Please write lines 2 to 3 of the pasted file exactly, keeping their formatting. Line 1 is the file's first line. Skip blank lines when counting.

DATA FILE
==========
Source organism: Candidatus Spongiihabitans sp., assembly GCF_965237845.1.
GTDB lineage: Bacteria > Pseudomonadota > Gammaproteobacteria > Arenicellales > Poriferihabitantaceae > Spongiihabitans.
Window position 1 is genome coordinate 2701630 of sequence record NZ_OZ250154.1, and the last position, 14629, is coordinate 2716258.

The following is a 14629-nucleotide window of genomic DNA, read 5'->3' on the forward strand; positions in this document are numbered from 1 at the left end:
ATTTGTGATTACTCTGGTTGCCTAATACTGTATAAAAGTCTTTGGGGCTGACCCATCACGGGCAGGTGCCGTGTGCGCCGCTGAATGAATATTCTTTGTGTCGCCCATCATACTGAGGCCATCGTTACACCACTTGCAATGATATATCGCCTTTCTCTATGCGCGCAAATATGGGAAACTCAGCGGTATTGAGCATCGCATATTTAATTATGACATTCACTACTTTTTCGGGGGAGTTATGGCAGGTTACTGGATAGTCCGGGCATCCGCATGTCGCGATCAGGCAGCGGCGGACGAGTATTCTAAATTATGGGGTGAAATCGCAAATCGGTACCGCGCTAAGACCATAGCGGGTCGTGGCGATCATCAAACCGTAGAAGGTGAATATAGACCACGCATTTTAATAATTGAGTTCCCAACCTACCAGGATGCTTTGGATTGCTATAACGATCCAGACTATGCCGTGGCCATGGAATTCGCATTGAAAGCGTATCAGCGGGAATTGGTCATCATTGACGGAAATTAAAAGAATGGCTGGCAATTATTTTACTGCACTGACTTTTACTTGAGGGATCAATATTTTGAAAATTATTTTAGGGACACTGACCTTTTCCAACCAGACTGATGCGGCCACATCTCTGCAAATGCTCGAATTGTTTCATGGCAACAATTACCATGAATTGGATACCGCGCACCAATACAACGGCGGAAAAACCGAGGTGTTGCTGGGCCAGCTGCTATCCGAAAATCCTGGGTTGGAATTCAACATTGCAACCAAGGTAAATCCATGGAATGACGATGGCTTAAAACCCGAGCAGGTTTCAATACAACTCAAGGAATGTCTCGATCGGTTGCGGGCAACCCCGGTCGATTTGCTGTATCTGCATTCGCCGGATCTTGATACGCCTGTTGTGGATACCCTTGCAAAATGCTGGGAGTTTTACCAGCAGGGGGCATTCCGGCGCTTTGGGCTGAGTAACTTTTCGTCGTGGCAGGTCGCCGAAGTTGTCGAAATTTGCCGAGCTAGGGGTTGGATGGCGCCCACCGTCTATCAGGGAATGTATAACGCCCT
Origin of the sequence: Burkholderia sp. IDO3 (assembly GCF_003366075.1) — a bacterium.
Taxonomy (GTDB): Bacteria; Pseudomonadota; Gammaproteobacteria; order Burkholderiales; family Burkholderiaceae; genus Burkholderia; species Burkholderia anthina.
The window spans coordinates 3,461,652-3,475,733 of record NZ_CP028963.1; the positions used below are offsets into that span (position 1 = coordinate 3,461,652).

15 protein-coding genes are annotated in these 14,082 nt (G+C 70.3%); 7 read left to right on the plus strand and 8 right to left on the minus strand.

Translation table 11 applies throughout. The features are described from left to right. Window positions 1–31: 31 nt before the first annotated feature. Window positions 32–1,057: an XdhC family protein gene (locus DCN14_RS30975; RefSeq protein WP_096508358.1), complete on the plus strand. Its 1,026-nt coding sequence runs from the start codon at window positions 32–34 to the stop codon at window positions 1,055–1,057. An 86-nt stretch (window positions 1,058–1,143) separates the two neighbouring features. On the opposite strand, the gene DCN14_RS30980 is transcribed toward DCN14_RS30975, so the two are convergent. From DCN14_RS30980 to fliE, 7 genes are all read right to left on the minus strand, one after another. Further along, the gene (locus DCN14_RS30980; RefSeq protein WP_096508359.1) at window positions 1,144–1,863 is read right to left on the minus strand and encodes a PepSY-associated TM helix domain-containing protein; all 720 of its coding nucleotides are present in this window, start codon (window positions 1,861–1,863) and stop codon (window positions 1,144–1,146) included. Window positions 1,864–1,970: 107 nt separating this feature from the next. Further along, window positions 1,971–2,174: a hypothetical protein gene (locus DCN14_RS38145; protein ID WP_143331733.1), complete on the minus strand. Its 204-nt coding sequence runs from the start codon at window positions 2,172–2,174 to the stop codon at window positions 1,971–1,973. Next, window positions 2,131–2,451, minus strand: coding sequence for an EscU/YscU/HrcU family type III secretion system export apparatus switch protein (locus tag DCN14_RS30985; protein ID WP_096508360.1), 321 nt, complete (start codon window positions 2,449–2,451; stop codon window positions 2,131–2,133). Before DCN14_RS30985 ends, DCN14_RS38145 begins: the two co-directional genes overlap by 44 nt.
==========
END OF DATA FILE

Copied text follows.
GTDB lineage: Bacteria > Pseudomonadota > Gammaproteobacteria > Arenicellales > Poriferihabitantaceae > Spongiihabitans.
Window position 1 is genome coordinate 2701630 of sequence record NZ_OZ250154.1, and the last position, 14629, is coordinate 2716258.